More Leakage Than Expected From Colorado Wells


In just two days flying over oil and gas operations in Colorado’s Front Range, scientists found nearly three times as much methane, a powerful greenhouse gas, as regulators estimated to be coming from the sites.

And methane levels weren’t the only surprise. The scientists from the National Oceanic and Atmospheric Association (NOAA) recorded seven times the amount of benzene (a registered toxic gas) as inventory estimates and twice as high levels of other chemicals that contribute to ozone pollution. Breathing ozone can trigger a variety of health problems including chest pain, coughing, throat irritation, and congestion. It can inflame the linings of the lungs and repeated exposure can permanently scar lung tissue.

Emission estimates or ‘inventories’ are the primary tool that policy makers and regulators use to evaluate air quality and climate impacts of various sources, including oil and gas operations and, according to this study, those estimates are way off, said the lead NOAA scientist Gabrielle Petron in a press release. Their study confirmed their findings from earlier research performed from 2008-2010, which took place on land.

Using a technique called mass-balance, the researchers calculated that during their two flight days, oil and gas operations in the Denver-Julesburg Basin emitted about 19 metric tons of methane per hour, 75 percent of the total methane emissions (the rest came from animal feedlots, landfills and wastewater treatment plants).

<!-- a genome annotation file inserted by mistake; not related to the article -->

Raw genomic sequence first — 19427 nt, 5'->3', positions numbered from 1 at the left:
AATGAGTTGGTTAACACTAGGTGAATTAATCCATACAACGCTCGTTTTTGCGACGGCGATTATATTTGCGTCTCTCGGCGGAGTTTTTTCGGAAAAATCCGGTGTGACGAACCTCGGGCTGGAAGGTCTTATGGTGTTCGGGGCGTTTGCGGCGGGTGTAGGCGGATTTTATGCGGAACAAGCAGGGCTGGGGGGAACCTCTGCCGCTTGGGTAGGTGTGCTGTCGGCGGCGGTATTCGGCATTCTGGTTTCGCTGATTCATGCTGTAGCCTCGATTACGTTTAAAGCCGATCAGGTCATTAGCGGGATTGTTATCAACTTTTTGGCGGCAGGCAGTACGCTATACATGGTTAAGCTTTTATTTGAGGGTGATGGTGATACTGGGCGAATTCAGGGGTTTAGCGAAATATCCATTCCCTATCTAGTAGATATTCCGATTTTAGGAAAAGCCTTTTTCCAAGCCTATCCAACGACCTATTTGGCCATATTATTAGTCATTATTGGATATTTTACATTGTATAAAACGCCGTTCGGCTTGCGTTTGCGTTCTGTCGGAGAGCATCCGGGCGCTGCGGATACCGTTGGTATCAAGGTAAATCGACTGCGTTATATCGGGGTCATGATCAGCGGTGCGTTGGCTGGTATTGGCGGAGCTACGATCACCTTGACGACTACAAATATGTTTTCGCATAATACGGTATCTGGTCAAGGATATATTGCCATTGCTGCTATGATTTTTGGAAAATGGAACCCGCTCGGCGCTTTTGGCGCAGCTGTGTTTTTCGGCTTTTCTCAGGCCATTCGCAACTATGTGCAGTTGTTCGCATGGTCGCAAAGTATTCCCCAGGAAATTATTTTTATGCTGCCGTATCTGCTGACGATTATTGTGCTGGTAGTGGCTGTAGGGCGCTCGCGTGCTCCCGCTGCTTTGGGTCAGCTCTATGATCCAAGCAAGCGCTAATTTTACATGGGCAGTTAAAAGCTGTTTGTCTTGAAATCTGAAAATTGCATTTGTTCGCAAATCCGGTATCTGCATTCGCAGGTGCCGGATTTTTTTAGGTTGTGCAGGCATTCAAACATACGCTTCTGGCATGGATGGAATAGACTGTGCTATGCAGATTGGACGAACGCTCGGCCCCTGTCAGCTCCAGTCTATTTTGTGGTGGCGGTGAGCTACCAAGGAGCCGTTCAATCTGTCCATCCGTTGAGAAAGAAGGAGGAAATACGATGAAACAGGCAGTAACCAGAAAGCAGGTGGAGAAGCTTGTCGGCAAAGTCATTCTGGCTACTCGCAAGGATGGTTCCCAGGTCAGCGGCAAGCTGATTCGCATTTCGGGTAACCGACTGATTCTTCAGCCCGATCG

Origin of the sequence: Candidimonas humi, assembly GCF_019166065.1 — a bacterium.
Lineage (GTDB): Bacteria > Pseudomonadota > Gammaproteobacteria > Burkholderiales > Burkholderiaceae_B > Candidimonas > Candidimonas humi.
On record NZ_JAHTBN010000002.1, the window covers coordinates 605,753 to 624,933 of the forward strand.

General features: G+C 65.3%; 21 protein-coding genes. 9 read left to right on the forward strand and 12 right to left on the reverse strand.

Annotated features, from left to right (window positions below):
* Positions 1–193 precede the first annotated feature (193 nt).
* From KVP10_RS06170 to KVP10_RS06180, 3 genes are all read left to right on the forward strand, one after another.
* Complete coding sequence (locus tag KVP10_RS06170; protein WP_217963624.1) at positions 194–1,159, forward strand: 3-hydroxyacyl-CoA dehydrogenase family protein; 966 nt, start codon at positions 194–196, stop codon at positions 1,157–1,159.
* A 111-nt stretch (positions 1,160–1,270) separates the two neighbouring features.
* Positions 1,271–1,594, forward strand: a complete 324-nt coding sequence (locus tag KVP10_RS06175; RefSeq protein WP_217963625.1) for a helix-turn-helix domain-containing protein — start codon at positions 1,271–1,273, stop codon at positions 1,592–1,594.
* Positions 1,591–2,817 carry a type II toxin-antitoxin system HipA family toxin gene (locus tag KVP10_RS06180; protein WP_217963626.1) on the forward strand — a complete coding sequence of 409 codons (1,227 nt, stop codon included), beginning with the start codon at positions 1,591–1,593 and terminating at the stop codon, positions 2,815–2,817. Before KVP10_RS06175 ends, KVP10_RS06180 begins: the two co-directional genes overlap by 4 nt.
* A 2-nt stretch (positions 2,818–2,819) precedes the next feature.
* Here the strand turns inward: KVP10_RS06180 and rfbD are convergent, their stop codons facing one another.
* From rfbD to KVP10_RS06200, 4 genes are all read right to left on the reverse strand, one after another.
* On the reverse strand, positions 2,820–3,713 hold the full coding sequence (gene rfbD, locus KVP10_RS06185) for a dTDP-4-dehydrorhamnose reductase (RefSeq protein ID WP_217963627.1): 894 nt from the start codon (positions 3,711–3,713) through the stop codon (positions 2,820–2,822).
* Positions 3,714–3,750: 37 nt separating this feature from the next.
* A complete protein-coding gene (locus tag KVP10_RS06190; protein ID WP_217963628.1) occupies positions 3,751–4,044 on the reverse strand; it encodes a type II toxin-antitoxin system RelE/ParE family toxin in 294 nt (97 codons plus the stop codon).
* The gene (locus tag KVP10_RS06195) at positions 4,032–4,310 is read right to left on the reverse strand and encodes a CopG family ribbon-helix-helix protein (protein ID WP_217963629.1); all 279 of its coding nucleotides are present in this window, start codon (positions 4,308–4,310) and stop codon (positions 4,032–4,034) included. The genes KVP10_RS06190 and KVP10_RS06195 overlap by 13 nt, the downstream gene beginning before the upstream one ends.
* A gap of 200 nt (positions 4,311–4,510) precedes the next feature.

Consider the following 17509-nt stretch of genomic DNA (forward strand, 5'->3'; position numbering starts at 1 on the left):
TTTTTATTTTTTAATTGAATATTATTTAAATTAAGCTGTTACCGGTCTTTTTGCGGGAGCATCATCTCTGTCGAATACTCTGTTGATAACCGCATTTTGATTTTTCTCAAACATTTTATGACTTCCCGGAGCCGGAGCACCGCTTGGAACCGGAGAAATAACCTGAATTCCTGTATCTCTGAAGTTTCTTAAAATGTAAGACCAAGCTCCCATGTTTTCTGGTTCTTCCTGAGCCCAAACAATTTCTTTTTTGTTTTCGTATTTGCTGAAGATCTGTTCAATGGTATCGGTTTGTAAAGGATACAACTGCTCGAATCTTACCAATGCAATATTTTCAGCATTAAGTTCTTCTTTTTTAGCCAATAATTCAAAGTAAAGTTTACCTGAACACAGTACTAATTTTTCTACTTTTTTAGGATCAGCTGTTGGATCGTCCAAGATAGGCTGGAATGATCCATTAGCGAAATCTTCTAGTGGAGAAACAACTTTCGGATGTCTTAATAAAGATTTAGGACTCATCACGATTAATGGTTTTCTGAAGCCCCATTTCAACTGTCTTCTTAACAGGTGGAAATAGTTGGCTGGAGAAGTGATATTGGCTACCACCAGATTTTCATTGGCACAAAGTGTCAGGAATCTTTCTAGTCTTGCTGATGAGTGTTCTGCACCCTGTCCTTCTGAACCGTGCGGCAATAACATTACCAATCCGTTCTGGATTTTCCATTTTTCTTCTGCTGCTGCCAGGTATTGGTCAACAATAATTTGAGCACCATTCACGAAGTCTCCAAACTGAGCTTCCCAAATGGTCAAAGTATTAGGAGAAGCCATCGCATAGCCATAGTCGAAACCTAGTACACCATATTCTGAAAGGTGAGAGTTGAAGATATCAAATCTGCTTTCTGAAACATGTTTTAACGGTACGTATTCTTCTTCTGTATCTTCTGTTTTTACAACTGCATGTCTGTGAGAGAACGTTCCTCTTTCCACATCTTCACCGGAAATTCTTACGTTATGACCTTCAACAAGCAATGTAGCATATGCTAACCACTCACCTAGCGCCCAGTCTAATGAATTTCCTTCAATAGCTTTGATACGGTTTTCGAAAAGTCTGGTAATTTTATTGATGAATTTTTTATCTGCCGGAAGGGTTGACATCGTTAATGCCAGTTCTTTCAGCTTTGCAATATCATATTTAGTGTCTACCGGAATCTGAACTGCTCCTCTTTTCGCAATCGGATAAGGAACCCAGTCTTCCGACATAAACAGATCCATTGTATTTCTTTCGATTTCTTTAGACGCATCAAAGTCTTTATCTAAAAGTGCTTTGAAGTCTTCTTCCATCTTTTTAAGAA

That’s about three times as large as an hourly average estimate for oil and gas operations based on Environmental Protection Agency’s (EPA’s) Greenhouse Gas Reporting Program (itself based on industry-reported emissions).

The scientists also combined their measurements from the two-day flight with chemical analysis of air samples in the laboratory to calculate how much other chemicals were in the air. They determined the levels of Benzene emissions from oil and gas to be about 380 pounds (173 kilograms) per hour, compared with a state estimate of about 50 pounds (25 kilograms) per hour. Benzene is an air toxic chemical that comes out of car and truck tailpipes. Now the new results suggest that it also comes out of oil and gas operations.

Another class of chemicals called volatile organic compounds (VOCs) also turned out to be higher than expected. A subset of these VOC chemicals contribute to ground-level ozone pollution—a big problem for the northern Front Range which has been out of compliance with federal health-based 8-hour ozone standards since 2007, according to the EPA.